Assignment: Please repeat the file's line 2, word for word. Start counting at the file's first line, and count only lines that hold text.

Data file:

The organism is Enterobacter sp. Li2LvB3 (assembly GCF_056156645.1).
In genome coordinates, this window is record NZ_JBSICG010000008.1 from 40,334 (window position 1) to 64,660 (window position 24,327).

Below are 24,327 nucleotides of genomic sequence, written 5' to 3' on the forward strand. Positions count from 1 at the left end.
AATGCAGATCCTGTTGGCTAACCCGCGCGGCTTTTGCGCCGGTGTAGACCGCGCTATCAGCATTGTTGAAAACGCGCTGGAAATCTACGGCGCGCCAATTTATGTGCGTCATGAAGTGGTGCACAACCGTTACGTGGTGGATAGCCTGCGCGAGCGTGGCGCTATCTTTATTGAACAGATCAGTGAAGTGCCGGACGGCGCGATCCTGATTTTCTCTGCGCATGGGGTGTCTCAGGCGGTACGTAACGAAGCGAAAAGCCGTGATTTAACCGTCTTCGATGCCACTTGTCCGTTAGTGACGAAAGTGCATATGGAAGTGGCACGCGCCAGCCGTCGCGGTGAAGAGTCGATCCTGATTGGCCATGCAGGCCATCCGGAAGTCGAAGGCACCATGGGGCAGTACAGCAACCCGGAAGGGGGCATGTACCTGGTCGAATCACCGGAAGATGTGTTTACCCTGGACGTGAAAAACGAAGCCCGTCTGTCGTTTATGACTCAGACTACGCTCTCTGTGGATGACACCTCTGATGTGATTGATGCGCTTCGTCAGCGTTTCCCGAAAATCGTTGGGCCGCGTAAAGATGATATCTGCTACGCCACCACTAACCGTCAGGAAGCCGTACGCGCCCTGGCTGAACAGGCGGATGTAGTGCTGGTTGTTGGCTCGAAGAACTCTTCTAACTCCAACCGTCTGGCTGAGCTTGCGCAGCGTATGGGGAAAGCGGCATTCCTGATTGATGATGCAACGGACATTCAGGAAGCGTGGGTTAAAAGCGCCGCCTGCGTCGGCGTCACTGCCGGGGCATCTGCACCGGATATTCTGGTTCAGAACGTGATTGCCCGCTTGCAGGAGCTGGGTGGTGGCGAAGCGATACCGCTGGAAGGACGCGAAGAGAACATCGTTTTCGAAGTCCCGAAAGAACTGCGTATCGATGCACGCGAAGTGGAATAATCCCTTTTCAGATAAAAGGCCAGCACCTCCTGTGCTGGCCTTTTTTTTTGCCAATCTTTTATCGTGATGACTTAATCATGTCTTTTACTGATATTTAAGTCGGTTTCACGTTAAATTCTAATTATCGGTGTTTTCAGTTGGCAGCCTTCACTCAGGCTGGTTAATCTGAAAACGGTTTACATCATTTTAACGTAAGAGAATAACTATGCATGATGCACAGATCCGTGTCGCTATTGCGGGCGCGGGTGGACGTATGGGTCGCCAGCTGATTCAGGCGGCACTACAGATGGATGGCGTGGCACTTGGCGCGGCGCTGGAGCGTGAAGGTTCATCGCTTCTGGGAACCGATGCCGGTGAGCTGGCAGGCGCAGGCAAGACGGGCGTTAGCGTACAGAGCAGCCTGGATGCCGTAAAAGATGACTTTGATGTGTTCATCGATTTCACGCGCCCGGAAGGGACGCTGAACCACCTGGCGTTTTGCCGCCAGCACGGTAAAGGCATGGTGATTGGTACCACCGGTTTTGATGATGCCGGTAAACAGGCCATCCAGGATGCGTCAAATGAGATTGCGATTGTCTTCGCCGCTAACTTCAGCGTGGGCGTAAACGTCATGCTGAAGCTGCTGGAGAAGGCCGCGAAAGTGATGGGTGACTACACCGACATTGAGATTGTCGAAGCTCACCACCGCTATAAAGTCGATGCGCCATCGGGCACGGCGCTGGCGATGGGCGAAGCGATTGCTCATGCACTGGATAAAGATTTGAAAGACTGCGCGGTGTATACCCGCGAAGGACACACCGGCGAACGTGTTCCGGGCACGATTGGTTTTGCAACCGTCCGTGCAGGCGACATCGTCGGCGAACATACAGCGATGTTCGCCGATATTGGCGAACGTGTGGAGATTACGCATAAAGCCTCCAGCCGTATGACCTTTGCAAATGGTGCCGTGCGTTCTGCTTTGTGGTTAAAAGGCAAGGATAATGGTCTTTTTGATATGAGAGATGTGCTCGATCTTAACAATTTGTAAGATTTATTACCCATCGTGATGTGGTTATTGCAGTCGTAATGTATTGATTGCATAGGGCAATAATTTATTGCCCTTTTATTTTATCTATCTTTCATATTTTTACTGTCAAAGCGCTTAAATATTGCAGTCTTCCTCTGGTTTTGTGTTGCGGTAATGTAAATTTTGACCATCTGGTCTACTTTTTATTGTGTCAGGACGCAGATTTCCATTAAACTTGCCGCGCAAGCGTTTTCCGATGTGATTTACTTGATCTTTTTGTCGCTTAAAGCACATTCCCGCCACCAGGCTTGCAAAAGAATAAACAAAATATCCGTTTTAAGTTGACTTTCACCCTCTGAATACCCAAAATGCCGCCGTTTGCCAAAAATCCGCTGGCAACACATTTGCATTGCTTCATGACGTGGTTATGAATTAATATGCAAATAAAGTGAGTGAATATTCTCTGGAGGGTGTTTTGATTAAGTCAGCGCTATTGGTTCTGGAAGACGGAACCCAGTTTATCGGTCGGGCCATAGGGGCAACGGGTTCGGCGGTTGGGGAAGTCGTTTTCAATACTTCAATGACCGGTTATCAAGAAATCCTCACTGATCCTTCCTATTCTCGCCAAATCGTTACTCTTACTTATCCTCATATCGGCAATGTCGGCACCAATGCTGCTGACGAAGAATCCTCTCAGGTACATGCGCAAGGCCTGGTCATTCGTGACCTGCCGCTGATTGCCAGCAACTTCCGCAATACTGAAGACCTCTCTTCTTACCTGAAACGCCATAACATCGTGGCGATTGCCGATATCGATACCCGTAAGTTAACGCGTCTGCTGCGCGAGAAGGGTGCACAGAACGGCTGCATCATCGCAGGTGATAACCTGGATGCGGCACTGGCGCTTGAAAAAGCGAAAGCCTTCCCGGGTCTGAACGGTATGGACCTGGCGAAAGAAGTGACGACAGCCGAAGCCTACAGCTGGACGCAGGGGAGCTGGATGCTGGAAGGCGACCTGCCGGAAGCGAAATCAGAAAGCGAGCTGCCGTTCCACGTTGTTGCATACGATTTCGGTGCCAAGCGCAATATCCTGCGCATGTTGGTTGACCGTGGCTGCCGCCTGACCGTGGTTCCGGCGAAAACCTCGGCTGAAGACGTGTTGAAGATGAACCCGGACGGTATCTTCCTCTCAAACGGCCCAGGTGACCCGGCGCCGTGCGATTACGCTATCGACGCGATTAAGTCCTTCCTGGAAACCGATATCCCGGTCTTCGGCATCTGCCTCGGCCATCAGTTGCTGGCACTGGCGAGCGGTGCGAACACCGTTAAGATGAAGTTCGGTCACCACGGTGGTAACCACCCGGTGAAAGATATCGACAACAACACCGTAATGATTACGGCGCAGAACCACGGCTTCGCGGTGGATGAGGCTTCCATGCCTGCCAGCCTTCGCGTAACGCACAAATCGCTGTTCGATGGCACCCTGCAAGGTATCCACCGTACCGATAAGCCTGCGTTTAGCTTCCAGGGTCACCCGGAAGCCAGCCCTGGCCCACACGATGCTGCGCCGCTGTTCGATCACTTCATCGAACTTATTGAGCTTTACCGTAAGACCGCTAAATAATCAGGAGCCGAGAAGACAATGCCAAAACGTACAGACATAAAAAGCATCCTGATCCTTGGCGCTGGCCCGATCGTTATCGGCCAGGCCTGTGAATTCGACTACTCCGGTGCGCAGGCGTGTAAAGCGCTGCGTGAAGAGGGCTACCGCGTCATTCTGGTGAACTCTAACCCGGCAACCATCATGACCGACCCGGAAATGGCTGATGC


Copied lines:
In genome coordinates, this window is record NZ_JBSICG010000008.1 from 40,334 (window position 1) to 64,660 (window position 24,327).